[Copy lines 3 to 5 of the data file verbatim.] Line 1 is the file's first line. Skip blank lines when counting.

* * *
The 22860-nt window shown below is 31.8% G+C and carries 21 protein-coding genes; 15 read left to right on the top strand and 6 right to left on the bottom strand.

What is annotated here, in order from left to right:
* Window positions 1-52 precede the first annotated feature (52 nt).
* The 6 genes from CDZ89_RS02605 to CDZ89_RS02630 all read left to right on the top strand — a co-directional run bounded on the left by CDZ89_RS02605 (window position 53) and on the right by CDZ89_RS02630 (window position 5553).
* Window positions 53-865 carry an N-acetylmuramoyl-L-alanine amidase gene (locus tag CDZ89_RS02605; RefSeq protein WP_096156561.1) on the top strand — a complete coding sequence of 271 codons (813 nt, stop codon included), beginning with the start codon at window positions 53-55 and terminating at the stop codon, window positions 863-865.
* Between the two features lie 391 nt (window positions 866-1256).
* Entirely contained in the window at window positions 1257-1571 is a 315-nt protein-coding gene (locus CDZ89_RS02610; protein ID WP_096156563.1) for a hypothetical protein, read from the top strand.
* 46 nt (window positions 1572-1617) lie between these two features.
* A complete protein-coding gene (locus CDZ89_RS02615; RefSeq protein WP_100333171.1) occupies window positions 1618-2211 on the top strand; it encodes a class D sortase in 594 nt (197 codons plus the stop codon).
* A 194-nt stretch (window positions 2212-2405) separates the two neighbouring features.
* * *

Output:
* Window positions 1-52 precede the first annotated feature (52 nt).
* The 6 genes from CDZ89_RS02605 to CDZ89_RS02630 all read left to right on the top strand — a co-directional run bounded on the left by CDZ89_RS02605 (window position 53) and on the right by CDZ89_RS02630 (window position 5553).
* Window positions 53-865 carry an N-acetylmuramoyl-L-alanine amidase gene (locus tag CDZ89_RS02605; RefSeq protein WP_096156561.1) on the top strand — a complete coding sequence of 271 codons (813 nt, stop codon included), beginning with the start codon at window positions 53-55 and terminating at the stop codon, window positions 863-865.